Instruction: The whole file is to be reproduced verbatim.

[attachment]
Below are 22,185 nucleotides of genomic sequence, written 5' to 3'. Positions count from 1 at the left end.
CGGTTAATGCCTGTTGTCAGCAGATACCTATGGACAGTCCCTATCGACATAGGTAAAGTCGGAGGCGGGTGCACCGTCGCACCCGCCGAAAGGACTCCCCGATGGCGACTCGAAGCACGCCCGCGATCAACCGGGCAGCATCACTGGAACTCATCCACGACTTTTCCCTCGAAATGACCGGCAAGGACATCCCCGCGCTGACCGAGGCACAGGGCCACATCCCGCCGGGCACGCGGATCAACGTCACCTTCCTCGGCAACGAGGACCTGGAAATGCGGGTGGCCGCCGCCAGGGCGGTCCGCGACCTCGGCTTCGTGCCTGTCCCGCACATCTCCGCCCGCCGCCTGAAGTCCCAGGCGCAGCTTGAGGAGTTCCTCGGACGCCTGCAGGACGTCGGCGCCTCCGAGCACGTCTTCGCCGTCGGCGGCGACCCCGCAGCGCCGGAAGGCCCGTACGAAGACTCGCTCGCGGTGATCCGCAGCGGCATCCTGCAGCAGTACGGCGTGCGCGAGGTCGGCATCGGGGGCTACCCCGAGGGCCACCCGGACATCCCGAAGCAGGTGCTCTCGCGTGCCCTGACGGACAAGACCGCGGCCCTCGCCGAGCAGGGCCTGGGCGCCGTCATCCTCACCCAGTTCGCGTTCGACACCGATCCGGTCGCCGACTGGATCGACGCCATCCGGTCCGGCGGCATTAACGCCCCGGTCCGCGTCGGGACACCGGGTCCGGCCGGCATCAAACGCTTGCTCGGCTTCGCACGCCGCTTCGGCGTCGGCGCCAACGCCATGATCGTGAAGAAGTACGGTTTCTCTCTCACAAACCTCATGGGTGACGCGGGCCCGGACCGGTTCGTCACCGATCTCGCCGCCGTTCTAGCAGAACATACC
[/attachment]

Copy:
Below are 22,185 nucleotides of genomic sequence, written 5' to 3'. Positions count from 1 at the left end.
CGGTTAATGCCTGTTGTCAGCAGATACCTATGGACAGTCCCTATCGACATAGGTAAAGTCGGAGGCGGGTGCACCGTCGCACCCGCCGAAAGGACTCCCCGATGGCGACTCGAAGCACGCCCGCGATCAACCGGGCAGCATCACTGGAACTCATCCACGACTTTTCCCTCGAAATGACCGGCAAGGACATCCCCGCGCTGACCGAGGCACAGGGCCACATCCCGCCGGGCACGCGGATCAACGTCACCTTCCTCGGCAACGAGGACCTGGAAATGCGGGTGGCCGCCGCCAGGGCGGTCCGCGACCTCGGCTTCGTGCCTGTCCCGCACATCTCCGCCCGCCGCCTGAAGTCCCAGGCGCAGCTTGAGGAGTTCCTCGGACGCCTGCAGGACGTCGGCGCCTCCGAGCACGTCTTCGCCGTCGGCGGCGACCCCGCAGCGCCGGAAGGCCCGTACGAAGACTCGCTCGCGGTGATCCGCAGCGGCATCCTGCAGCAGTACGGCGTGCGCGAGGTCGGCATCGGGGGCTACCCCGAGGGCCACCCGGACATCCCGAAGCAGGTGCTCTCGCGTGCCCTGACGGACAAGACCGCGGCCCTCGCCGAGCAGGGCCTGGGCGCCGTCATCCTCACCCAGTTCGCGTTCGACACCGATCCGGTCGCCGACTGGATCGACGCCATCCGGTCCGGCGGCATTAACGCCCCGGTCCGCGTCGGGACACCGGGTCCGGCCGGCATCAAACGCTTGCTCGGCTTCGCACGCCGCTTCGGCGTCGGCGCCAACGCCATGATCGTGAAGAAGTACGGTTTCTCTCTCACAAACCTCATGGGTGACGCGGGCCCGGACCGGTTCGTCACCGATCTCGCCGCCGTTCTAGCAGAACATACC